What is the difference between a randomly built binary search tree (using n keys )and choosing a binary search tree (of n key) from a random distribution

  • $\begingroup$ What are your thoughts? If you think about the issue for a minute, it should become obvious that randomly building specifies one probability distribution over BSTs -- there are others. $\endgroup$ – Raphael Nov 14 '14 at 11:18

You want to distinguish

randomly built binary search tree


choosing a binary search tree from a random distribution.

Let me first tell you why this is not a well-posed query. Neither version is completely specified; the first misses the process by which the tree is built as well as the used random source, the second lacks a specification of the distribution to be used. In particular, the "randomly built" trees are "chosen from a random distribution"!

Now I'll assume that you (or your teacher) made the "usual" assumptions and reformulate the models.

  1. Starting with the empty tree, we insert keys $s_1, \dots, s_n \in [1..n]$ successively (with BST insertion). The sequence is chosen uniformly at random from all permutations of $[1..n]$.

    This is the famous random permutation model.

  2. Pick a tree uniformly at random from all BSTs with keys $[1..n]$.

There are several ways to see that the two models define different random distributions.

  1. There are $n!$ different permutations but only $C_n = \frac{1}{n+1} \cdot \binom{2n}{n}$ BSTs. Show that it is not possible to distribute the permutations evenly, i.e. $C_n$ does not (always) divide $n!$.

    In particular, for $n=3$ we have six permutations but five BSTs.

  2. For $n=3$, enumerate all trees and notice that four trees result from one permutation each while the fifth results from two. Ergo, the random permutation model is not uniform.

  3. Know (from earlier studies) that BSTs have average height $\Theta(\log n)$ in the random permutation model but $\Theta(\sqrt{n})$ in the uniform model.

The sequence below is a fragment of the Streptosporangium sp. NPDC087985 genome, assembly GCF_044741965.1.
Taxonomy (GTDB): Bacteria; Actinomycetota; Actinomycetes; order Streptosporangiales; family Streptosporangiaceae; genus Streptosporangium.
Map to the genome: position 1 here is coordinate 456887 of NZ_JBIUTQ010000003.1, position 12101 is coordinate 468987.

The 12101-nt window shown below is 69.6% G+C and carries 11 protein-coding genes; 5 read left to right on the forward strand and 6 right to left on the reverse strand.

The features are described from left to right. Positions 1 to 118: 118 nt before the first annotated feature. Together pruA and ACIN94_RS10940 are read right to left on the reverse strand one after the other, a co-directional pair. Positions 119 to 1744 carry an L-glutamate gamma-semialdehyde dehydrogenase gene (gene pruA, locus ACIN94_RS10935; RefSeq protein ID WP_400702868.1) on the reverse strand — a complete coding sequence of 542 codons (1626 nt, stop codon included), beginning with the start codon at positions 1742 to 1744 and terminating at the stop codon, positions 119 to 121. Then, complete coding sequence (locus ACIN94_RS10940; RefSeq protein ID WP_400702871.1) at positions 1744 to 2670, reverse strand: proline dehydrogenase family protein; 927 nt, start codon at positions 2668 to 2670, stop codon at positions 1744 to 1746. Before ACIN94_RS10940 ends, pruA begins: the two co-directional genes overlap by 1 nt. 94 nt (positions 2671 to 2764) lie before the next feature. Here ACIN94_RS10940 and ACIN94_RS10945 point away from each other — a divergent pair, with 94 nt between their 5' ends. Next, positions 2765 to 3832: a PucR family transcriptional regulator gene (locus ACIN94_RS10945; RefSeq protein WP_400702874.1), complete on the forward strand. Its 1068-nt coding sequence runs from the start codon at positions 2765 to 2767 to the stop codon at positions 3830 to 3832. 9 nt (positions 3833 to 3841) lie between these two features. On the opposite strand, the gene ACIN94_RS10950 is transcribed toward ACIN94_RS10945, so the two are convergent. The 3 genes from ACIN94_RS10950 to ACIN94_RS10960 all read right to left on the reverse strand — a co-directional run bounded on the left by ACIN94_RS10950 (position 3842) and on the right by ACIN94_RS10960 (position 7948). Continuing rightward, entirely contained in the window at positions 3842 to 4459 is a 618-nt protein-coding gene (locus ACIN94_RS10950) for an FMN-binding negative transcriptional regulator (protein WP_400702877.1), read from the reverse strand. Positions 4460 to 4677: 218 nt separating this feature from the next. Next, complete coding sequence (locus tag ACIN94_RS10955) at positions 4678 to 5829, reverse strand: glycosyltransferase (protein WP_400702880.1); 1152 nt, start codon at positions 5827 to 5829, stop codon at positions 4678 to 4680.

The first is a standard result found in most textbooks on the matter. The latter, admittedly, a less known result by Flajolet and Odlyzko [1]; the method of analysis has broader relevance and the result generalises to many families of trees.

  1. The average height of binary trees and other simple trees by P. Flajolet and A. Odlyzko (1982)
  • $\begingroup$ Which results in Flajolet & Odlyzko's paper are you pointing at? The only mention of BST I can find therein is from other papers. Also, what's the reference for the second part of 3.? This would give substance to the claim on Wikipedia that "after a long intermixed sequence of random insertion and deletion, the expected height of the tree approaches square root of the number of keys," which is quite puzzling. $\endgroup$ – Michaël Sep 24 '19 at 3:43
  • $\begingroup$ @Michaël The main result of the paper. Note that you can disregard the keys when averaging in the uniform model. $\endgroup$ – Raphael Sep 28 '19 at 23:15

Randomly built binary search tree : When binary tree is built by picking n keys one by one randomly from a set of keys.

While binary search tree from a random distribution mean there are all possible ways of binary tree with n keys from a set of keys . and you are picking directly one of the tree.

Only way of making a random binary tree is different.

Randomly built binary search tree will be more efficient to make than the later one.

but both will result in estimated search time of O(log n)

  • $\begingroup$ I thought so too. But after reading on wiki [en.wikipedia.org/wiki/Random_binary_tree] about uniformly binary tree, I got confused. It says that the avg depth is proportional to n^1/2 rather than to log n. From where did this number arrive? $\endgroup$ – user3527975 Oct 15 '14 at 7:28
  • $\begingroup$ Will have to do check this using math. O(log n) was my intuition. I think after exact calculation of estimated depth for both.... answer may differ.. $\endgroup$ – monkey Oct 15 '14 at 7:35
  • $\begingroup$ How to calculate the estimated depth for randomly selected binary search tree? $\endgroup$ – user3527975 Oct 15 '14 at 7:36
  • 1
    $\begingroup$ Total possible binary search tree with n nodes= catalan number.. this thing can help you calculate the estimate $\endgroup$ – monkey Oct 15 '14 at 7:40
  • $\begingroup$ No idea how to proceed on that one $\endgroup$ – user3527975 Oct 15 '14 at 8:12

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